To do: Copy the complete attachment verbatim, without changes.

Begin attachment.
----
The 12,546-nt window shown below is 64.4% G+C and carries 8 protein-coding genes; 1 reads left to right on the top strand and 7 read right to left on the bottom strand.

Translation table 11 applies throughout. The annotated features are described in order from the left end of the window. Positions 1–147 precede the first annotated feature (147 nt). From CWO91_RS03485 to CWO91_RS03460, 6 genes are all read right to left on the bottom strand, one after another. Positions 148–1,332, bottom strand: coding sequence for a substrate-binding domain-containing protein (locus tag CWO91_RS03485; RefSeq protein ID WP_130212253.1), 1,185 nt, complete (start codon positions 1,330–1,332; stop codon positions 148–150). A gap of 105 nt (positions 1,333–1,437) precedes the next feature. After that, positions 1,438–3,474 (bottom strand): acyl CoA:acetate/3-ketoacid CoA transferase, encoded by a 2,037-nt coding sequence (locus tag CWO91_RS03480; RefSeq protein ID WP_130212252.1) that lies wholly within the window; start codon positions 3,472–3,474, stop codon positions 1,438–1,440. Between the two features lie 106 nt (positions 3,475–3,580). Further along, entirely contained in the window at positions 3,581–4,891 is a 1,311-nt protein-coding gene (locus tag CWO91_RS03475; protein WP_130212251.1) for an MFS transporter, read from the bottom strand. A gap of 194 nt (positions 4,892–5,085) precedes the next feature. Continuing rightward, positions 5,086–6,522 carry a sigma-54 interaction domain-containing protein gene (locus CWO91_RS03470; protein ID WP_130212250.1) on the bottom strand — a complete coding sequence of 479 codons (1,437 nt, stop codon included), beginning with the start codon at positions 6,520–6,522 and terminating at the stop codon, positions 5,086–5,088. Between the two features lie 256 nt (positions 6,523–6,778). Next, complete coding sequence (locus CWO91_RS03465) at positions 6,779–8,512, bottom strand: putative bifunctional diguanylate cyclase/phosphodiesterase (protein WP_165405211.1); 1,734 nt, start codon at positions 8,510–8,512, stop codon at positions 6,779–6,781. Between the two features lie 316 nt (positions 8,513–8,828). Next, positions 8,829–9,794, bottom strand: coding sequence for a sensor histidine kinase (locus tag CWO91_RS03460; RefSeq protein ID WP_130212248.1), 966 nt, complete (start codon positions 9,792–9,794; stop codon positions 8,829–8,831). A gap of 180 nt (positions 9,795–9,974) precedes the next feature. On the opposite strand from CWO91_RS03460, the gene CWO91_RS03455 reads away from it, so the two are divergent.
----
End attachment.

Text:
The 12,546-nt window shown below is 64.4% G+C and carries 8 protein-coding genes; 1 reads left to right on the top strand and 7 read right to left on the bottom strand.

Translation table 11 applies throughout. The annotated features are described in order from the left end of the window. Positions 1–147 precede the first annotated feature (147 nt). From CWO91_RS03485 to CWO91_RS03460, 6 genes are all read right to left on the bottom strand, one after another. Positions 148–1,332, bottom strand: coding sequence for a substrate-binding domain-containing protein (locus tag CWO91_RS03485; RefSeq protein ID WP_130212253.1), 1,185 nt, complete (start codon positions 1,330–1,332; stop codon positions 148–150). A gap of 105 nt (positions 1,333–1,437) precedes the next feature. After that, positions 1,438–3,474 (bottom strand): acyl CoA:acetate/3-ketoacid CoA transferase, encoded by a 2,037-nt coding sequence (locus tag CWO91_RS03480; RefSeq protein ID WP_130212252.1) that lies wholly within the window; start codon positions 3,472–3,474, stop codon positions 1,438–1,440. Between the two features lie 106 nt (positions 3,475–3,580). Further along, entirely contained in the window at positions 3,581–4,891 is a 1,311-nt protein-coding gene (locus tag CWO91_RS03475; protein WP_130212251.1) for an MFS transporter, read from the bottom strand. A gap of 194 nt (positions 4,892–5,085) precedes the next feature. Continuing rightward, positions 5,086–6,522 carry a sigma-54 interaction domain-containing protein gene (locus CWO91_RS03470; protein ID WP_130212250.1) on the bottom strand — a complete coding sequence of 479 codons (1,437 nt, stop codon included), beginning with the start codon at positions 6,520–6,522 and terminating at the stop codon, positions 5,086–5,088. Between the two features lie 256 nt (positions 6,523–6,778). Next, complete coding sequence (locus CWO91_RS03465) at positions 6,779–8,512, bottom strand: putative bifunctional diguanylate cyclase/phosphodiesterase (protein WP_165405211.1); 1,734 nt, start codon at positions 8,510–8,512, stop codon at positions 6,779–6,781. Between the two features lie 316 nt (positions 8,513–8,828). Next, positions 8,829–9,794, bottom strand: coding sequence for a sensor histidine kinase (locus tag CWO91_RS03460; RefSeq protein ID WP_130212248.1), 966 nt, complete (start codon positions 9,792–9,794; stop codon positions 8,829–8,831). A gap of 180 nt (positions 9,795–9,974) precedes the next feature. On the opposite strand from CWO91_RS03460, the gene CWO91_RS03455 reads away from it, so the two are divergent.